KNOXVILLE, Tenn. (Oct. 20, 2015) -- In the sprawling basement of First United Methodist Church of Farragut, rows of large shelves filled with totes cover one side. These color-coded totes are packed with seasonal children’s clothing from infant to teenage sizes.
Members of the United Methodist Women (UMW) meet every Wednesday morning to sort clothing and place items in the right bins. This UMW ministry, which began modestly in 2008, has clothed nearly 7,000 children. How did it come about?
In 2008 God planted a seed in the minds of the UMW. A group survey revealed the desire to do more hands-on ministry. At the same time, First Farragut UMC was welcoming homeless families as part of a community partnership (now known as Family Promise of Knoxville).
The children in the families needed clothing, and the UMW started collecting items to donate. As individuals and other church groups heard about this clothing ministry, they began to bring clothing to the church.
Anita Oberdecker, UMW president and organizer of Wesley’s Attic, shares the routine experience of coming to the church on Wednesday mornings and finding bags piled upon bags of clothing:
“Sometimes we would have specific requests for children that we could not fill," Oberdecker said. "But we opened the bags and there would be exactly what we needed. It gave us the sense that we were doing God’s work.”
From 2007 to 2009, Wesley’s Attic giveaways exploded. First Farragut UMC began a Christmas ministry, inviting needy families to dinner and providing books, toys, groceries and clothing.
The church also expanded its hunger ministry by distributing Second Harvest Mobile Pantry truckloads of food. Wesley’s Attic opened its totes for these events and as many as 465 children have been clothed at a single event.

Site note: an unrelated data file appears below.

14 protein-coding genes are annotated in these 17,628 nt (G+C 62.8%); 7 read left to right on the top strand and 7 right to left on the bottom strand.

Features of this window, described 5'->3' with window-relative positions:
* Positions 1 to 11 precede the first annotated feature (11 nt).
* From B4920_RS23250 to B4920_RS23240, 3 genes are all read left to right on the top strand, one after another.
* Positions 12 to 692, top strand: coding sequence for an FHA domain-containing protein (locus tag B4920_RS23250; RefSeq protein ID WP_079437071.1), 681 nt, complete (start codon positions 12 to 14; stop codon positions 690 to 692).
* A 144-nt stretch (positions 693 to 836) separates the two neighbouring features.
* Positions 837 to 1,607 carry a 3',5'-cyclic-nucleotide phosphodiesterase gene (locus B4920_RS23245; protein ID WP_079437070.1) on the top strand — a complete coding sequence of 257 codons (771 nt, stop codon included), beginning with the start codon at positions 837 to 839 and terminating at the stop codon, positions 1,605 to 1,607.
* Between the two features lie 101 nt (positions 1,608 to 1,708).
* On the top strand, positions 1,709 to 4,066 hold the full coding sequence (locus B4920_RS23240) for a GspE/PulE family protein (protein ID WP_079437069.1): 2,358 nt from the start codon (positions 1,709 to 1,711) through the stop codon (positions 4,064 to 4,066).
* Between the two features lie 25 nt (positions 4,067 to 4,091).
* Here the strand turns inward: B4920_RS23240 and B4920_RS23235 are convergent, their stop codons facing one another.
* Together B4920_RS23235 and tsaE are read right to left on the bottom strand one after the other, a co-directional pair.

Realizing that every child deserves new underwear and socks, Wesley’s Attic began purchasing these items at a cost of about $4,000 annually. This ministry is supported by the annual UMW Tea, Belk Charity Day sales, children’s Vacation Bible School donations, and “Undies Sundays” campaign.
Over the years many blessings have come to those involved in Wesley’s Attic. At one mobile pantry, a little boy walked into the shoe room and found a pair of already worn sneakers in his size. He was delighted to put them on and wear them out of the room. But he quickly returned with his old shoes and handed them to the volunteer.
“Take my shoes. You can give these away to someone else who needs them," he said.
At another mobile pantry, a mother of three children, arms full of clothing, still needed socks and underwear. She tapped a volunteer on her arm and asked, “How much is this going to cost?”
“It’s free,” said the volunteer.
“How can you do that?” asked the mother.
“We have a generous congregation, and we want you to know that God loves you," the volunteer replied.
Tears welled up in the mother’s eyes as she thanked her.
Today Wesley’s Attic serves children in Knox, Loudon and several surrounding counties. God has blessed this ministry and all those who support it.
Find out about Holston's mission emphasis on local children in poverty by visiting WayToGive.Holston.org
Laura Derr is a member and the mobile food pantry coordinator at First United Methodist Church of Farragut in Knoxville, Tennessee.